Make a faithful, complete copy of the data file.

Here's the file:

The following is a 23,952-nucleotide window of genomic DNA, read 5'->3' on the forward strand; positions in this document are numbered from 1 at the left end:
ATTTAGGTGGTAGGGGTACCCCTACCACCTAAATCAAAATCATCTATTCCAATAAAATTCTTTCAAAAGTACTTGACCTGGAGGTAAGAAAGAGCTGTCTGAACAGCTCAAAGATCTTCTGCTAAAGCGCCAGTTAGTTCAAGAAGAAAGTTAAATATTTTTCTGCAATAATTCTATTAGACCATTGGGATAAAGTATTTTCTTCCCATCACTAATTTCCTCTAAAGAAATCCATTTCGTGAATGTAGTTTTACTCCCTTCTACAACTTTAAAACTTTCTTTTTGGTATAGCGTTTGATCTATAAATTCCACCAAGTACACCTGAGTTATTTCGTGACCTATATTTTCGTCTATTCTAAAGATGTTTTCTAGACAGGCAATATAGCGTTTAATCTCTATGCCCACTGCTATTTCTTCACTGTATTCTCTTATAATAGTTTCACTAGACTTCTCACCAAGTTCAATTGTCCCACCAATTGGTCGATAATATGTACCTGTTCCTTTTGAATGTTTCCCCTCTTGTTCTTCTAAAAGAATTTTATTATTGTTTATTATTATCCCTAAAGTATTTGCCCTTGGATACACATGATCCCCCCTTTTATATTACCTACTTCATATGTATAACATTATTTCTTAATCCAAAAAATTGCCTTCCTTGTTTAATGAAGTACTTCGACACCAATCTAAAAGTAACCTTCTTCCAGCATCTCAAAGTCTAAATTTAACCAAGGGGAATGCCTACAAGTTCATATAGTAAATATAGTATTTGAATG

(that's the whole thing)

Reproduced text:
The following is a 23,952-nucleotide window of genomic DNA, read 5'->3' on the forward strand; positions in this document are numbered from 1 at the left end:
ATTTAGGTGGTAGGGGTACCCCTACCACCTAAATCAAAATCATCTATTCCAATAAAATTCTTTCAAAAGTACTTGACCTGGAGGTAAGAAAGAGCTGTCTGAACAGCTCAAAGATCTTCTGCTAAAGCGCCAGTTAGTTCAAGAAGAAAGTTAAATATTTTTCTGCAATAATTCTATTAGACCATTGGGATAAAGTATTTTCTTCCCATCACTAATTTCCTCTAAAGAAATCCATTTCGTGAATGTAGTTTTACTCCCTTCTACAACTTTAAAACTTTCTTTTTGGTATAGCGTTTGATCTATAAATTCCACCAAGTACACCTGAGTTATTTCGTGACCTATATTTTCGTCTATTCTAAAGATGTTTTCTAGACAGGCAATATAGCGTTTAATCTCTATGCCCACTGCTATTTCTTCACTGTATTCTCTTATAATAGTTTCACTAGACTTCTCACCAAGTTCAATTGTCCCACCAATTGGTCGATAATATGTACCTGTTCCTTTTGAATGTTTCCCCTCTTGTTCTTCTAAAAGAATTTTATTATTGTTTATTATTATCCCTAAAGTATTTGCCCTTGGATACACATGATCCCCCCTTTTATATTACCTACTTCATATGTATAACATTATTTCTTAATCCAAAAAATTGCCTTCCTTGTTTAATGAAGTACTTCGACACCAATCTAAAAGTAACCTTCTTCCAGCATCTCAAAGTCTAAATTTAACCAAGGGGAATGCCTACAAGTTCATATAGTAAATATAGTATTTGAATG